If you get tickets for up near the stage there's a chance the dinosaurs will come up and interact with you at some point, including a 16-feet high T-Rex that's currently in development (not pictured).
The T-Rex in development will also be fast, moving from the back of the stage to the front of the performance floor in about 16 seconds... and keep in mind this is in an arena.
Props and set pieces from the show were on hand to take photos with at an early preview of the show during its development.
The raptor "Blue" will be a part of the show, who is otherwise well known from the two recent Jurassic World films.
Dinoteers are able to view their surroundings through a small phone-size monitor with a live feed coming from a camera on the chin of the costume.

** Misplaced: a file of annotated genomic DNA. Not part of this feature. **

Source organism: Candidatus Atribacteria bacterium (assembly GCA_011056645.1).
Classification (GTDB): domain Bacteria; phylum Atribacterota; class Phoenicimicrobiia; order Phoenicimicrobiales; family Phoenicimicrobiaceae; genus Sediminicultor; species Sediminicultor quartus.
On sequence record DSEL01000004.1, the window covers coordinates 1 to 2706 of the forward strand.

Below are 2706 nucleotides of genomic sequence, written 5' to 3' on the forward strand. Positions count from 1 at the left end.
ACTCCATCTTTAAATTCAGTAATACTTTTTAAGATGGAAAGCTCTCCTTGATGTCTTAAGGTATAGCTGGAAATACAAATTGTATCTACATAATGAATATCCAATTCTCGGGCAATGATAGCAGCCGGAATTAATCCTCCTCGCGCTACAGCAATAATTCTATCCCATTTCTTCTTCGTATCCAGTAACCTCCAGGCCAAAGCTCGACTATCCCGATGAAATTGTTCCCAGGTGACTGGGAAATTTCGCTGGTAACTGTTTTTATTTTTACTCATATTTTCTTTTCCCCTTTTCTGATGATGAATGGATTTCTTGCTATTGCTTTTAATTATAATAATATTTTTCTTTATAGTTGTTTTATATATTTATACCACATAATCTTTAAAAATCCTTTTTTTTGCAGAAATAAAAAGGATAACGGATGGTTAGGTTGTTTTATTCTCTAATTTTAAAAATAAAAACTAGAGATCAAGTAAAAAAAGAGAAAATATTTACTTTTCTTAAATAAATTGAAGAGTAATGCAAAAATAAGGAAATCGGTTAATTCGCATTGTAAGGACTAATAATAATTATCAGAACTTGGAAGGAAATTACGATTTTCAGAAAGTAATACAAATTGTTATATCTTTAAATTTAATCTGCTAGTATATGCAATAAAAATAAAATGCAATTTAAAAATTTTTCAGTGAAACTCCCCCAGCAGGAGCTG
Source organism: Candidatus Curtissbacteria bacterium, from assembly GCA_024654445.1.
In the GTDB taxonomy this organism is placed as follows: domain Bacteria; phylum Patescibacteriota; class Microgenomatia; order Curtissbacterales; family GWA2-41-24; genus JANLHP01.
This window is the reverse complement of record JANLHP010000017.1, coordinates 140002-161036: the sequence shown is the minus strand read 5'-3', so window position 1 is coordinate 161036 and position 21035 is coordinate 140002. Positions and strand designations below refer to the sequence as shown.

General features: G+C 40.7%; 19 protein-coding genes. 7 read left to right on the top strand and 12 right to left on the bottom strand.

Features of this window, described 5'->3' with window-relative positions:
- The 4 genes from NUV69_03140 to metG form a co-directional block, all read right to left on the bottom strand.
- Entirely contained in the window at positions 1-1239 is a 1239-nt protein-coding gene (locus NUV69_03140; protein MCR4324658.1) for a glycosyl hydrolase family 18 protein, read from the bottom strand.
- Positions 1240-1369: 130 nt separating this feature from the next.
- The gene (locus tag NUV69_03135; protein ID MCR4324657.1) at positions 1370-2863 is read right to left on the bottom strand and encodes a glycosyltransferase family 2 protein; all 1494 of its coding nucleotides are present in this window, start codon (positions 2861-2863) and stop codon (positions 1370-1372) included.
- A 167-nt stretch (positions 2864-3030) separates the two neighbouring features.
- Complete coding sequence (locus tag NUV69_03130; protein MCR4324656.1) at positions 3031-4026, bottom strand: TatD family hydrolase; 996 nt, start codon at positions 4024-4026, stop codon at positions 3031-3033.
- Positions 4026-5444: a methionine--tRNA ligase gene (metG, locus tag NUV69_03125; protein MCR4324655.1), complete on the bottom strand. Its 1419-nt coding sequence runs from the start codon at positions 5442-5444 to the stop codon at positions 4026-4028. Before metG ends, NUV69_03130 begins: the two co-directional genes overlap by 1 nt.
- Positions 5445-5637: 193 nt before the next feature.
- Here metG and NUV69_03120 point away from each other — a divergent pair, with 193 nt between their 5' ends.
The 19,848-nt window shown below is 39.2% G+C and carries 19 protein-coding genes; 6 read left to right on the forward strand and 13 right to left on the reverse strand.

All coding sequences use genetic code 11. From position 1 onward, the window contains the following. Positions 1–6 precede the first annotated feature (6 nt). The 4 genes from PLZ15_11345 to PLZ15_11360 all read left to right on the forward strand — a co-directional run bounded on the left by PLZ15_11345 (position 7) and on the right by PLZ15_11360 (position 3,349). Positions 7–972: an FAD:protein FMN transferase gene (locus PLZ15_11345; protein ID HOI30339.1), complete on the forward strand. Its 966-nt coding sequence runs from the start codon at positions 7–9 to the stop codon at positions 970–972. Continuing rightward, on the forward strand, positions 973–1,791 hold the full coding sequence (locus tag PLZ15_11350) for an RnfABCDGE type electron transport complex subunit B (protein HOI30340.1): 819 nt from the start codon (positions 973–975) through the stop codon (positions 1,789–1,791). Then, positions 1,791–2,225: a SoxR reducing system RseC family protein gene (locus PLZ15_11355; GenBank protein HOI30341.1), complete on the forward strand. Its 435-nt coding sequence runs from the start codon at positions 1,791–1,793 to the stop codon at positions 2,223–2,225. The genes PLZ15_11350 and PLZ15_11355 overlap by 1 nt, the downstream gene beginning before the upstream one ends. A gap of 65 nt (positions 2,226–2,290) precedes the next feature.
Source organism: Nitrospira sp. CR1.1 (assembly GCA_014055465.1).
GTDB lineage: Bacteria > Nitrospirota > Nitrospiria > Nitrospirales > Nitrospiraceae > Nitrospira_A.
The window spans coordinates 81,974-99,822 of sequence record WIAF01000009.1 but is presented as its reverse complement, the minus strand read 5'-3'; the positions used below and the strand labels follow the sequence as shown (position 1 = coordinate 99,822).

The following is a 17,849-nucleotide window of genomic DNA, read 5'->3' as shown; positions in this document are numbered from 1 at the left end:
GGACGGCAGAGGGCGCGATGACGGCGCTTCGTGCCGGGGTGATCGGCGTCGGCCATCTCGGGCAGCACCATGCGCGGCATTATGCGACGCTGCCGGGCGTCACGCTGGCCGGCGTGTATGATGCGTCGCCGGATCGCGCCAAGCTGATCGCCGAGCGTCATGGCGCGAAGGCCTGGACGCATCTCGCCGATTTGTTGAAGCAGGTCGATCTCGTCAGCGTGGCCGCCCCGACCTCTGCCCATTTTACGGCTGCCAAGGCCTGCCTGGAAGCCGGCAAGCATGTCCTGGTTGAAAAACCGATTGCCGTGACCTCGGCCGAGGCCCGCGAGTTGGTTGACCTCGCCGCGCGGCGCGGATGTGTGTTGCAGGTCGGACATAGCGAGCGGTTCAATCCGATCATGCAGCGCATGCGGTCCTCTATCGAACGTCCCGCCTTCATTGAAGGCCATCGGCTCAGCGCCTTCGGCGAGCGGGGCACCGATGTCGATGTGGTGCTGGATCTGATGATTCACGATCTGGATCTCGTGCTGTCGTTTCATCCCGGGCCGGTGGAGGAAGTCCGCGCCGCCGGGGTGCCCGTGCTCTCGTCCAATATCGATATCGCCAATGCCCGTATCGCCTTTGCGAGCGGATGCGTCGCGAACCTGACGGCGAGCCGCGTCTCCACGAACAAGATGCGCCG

The movements of the dinosaurs were based on the CGI movements in the movies, and what we saw in the demo was pretty impressive.
Some of the dinosaurs will be controlled remotely while others will have a performer within.
This Gyrosphere will be fun to watch come to life on stage.
Here you can see a scale model of the traveling show, which will play on stages the size of hockey rinks. Front row seats will be right down near the action.
The stage is 140 feet long by 80 feet wide, and features a projection screen in back. The storyline is a standalone script that doesn't require familiarity with the films to be enjoyed.
Corey McCourt, project manager of all things "scenic" for the show, stands in front of demonstrations of the original creations for Jurassic World Live Tour.
The dinosaurs in the show are modeled off of the CGI dinosaurs in the movie, but had to be designed from scratch to be physically embodied.
These handmade costumes are also complete with built-in animatronics and controls.
Costumes for the cast were out on display as well.
"Dinoteers" must prove their athleticism, improv skills, and of course, puppeteering ability. Jessica Ferris and Ryan Coules of the casting team demonstrate one of the trials they put actors through.
The show will hit 65 stops across the US, bringing with it 24 film-accurate dinosaurs.